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A quick check: Is it safe to claim that pointwise addition of functions (in general) is associative? where pointwise addition of functions is defined by $(f+g)(x)=f(x)+g(x)$. If not, I guess it is at least true for continuous functions on a closed interval? How general can I go? What are the conditions for this to be true?

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If the codomain of these functions are the same, and addition is defined on the codomain and that is associative, it is true! :) (And you don't need continuity for it. – user21436 Feb 16 '12 at 8:31
@KannappanSampath: Thank you :) – luis Feb 16 '12 at 8:52
up vote 2 down vote accepted

This is the most general setting: if $A$ is a set with an associative operation $\star$, and $S$ is any set, the collection of functions $f:S\to A$ (often denoted $A^S$) has a natural associative operation $\bullet$ defined by $$(f\bullet g)(s)=f(s)\star g(s).$$ This operation $\bullet$ is associative, because $$(f\bullet (g\bullet h))(s)=f(s)\star(g\bullet h)(s)=f(s)\star(g(s)\star h(s))=$$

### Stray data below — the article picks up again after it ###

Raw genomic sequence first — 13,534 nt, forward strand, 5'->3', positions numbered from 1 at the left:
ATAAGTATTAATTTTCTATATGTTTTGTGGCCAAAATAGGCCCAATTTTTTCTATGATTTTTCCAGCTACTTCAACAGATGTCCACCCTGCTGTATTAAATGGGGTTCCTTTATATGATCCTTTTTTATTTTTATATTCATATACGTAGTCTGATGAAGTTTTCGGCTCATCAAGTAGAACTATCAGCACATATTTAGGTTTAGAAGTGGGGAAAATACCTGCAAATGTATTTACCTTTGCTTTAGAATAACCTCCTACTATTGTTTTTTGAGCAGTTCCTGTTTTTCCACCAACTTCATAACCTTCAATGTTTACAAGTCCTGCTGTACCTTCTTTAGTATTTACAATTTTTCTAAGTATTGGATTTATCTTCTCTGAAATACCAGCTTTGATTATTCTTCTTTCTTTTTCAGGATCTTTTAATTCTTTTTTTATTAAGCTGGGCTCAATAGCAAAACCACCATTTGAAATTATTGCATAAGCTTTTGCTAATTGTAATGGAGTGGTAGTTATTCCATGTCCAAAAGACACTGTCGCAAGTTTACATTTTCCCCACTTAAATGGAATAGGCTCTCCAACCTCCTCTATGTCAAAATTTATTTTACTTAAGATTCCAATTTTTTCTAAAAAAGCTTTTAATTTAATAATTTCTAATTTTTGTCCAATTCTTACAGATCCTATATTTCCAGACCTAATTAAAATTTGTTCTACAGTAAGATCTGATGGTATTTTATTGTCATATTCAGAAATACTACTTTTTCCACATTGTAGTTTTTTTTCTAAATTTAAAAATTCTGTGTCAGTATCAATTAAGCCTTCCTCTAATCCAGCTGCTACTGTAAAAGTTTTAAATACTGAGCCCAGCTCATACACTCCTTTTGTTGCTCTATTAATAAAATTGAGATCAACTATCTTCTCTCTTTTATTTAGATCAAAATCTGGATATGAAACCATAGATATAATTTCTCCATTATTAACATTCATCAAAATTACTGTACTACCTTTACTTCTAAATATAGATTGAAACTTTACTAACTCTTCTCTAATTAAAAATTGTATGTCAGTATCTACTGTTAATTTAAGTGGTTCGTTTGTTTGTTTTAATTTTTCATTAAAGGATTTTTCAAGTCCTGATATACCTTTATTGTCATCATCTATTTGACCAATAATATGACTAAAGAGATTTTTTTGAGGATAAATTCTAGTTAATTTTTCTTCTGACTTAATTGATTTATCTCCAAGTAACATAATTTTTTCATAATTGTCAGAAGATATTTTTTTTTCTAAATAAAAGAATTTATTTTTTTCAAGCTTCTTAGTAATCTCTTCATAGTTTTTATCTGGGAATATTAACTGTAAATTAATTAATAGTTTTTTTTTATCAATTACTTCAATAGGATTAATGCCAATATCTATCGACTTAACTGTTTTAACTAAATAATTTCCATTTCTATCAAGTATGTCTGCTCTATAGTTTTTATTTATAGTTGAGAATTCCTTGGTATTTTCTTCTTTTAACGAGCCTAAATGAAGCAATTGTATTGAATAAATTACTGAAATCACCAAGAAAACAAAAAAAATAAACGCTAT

$$(f(s)\star g(s))\star h(s)=(f\bullet g)(s)\star h(s)=((f\bullet g)\bullet h)(s).$$ In the case you're asking about, $A$ would be the real numbers, and $\star$ would be addition. So yes, you are safe, in that the statement is true; but depending on the course, your teacher may expect you to prove that it is true, in which case you'd use the argument above.

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Beat me to it. +1 – user21436 Feb 16 '12 at 8:34

Hint: a product of semigroups is a semigroup. Apply this to the power $\:G^I = \{f:I\to G\}$.

Generally equational identities like the associative law are always preserved in product algebras.

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